• on someone's coat-tails The idiom "on someone's coat-tails" refers to benefiting or riding on the success, accomplishments, or popularity of someone else. It implies that a person is taking advantage of someone else's achievements to advance their own position or reputation, often without making significant contributions themselves.
  • sugar-coat the pill The idiom "sugar-coat the pill" means to make something difficult, unpleasant, or disturbing seem more pleasant, appealing, or less harsh than it actually is in order to make it more easily accepted or tolerated. It implies trying to soften the negative aspects of a situation by presenting it in a more positive or comforting way.
  • cut coat according to cloth The idiom "cut coat according to cloth" means to live within one's means or to manage one's resources or expenses based on their income or available resources. It implies adapting or adjusting one's lifestyle or expectations to match the financial situation.
  • cut your coat according to your cloth The idiom "cut your coat according to your cloth" means to live within your means, or to spend money only as much as you can afford. It suggests being realistic and practical in managing one's finances and resources. Just as a coat is made to fit the available fabric, one should adapt their lifestyle and expenses to align with their financial capacity.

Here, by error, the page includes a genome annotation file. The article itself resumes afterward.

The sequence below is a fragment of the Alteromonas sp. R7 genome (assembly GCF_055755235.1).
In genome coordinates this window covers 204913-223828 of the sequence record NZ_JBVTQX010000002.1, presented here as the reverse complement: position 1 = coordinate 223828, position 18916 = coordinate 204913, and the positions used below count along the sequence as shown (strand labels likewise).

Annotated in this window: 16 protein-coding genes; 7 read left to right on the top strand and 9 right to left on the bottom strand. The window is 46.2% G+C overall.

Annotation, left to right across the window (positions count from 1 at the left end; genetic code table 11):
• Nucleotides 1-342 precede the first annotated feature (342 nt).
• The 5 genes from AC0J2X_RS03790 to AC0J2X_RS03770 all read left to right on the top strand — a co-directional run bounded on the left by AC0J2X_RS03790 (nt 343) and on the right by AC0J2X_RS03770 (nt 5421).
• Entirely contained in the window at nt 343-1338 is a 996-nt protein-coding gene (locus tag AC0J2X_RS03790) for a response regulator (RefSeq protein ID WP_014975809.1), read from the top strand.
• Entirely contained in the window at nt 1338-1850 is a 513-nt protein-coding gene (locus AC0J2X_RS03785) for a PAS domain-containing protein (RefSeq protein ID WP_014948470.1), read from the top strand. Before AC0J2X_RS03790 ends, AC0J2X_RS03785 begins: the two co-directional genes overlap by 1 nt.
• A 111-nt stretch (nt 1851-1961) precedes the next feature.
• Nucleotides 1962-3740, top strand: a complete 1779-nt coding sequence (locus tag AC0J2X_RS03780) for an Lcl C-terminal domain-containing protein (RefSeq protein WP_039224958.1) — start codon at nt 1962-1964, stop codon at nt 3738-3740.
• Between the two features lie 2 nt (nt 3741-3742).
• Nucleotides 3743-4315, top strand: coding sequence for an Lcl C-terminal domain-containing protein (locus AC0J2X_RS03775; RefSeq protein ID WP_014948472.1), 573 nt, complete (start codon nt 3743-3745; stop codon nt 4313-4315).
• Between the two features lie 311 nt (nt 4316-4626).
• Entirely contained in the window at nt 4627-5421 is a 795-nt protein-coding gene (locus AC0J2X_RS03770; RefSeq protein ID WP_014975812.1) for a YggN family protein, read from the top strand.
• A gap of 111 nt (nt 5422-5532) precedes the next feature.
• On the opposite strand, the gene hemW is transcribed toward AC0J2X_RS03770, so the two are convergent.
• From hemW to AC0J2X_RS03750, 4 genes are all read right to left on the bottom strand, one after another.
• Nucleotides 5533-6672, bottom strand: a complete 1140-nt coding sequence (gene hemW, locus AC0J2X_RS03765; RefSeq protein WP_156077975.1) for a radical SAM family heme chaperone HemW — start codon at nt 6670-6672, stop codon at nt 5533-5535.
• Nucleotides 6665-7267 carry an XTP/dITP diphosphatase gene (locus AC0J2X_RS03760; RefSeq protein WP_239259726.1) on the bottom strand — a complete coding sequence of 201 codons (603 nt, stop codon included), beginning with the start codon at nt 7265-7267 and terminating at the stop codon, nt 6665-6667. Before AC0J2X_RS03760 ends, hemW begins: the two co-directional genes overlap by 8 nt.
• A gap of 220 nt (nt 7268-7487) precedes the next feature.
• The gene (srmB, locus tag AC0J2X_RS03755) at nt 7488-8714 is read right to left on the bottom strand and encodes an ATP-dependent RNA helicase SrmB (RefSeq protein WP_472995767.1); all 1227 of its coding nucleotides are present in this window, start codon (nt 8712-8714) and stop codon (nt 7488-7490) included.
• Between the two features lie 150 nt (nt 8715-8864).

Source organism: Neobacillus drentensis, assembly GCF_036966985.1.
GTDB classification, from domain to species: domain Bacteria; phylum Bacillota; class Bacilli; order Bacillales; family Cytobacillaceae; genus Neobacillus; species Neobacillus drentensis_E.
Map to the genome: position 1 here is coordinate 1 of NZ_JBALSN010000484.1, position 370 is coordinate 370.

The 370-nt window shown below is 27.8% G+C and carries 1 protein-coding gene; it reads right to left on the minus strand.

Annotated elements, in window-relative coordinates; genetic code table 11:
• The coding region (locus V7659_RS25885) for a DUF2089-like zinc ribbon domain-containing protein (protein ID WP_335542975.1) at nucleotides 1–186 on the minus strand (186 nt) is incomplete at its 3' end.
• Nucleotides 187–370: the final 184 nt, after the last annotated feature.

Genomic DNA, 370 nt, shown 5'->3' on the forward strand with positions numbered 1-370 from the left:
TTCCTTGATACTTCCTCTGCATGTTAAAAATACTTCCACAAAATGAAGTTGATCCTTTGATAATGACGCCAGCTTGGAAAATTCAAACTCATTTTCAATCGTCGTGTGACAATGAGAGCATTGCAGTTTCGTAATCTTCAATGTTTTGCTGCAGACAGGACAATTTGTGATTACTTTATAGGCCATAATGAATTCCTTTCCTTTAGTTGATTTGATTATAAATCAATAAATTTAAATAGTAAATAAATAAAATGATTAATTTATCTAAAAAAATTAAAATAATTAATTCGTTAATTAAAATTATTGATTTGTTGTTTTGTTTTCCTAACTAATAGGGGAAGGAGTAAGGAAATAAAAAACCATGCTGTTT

• another coat of paint The idiom "another coat of paint" is used to express the idea of making a superficial or minor improvement to something, especially when it does not address the underlying issues or problems. It suggests that while something may appear improved on the surface, it is still fundamentally flawed or requires more significant changes to truly be considered improved.
  • the little gentleman in the velvet coat
  • candy-coat To sugar-coat or make something appear more favorable or pleasant than it really is.
  • on somebody’s coat-tails The idiom "on somebody’s coat-tails" means to achieve success or gain advantages by associating oneself with someone who is already successful or influential. It suggests that you are benefiting from the accomplishments or connections of someone else rather than through your own efforts.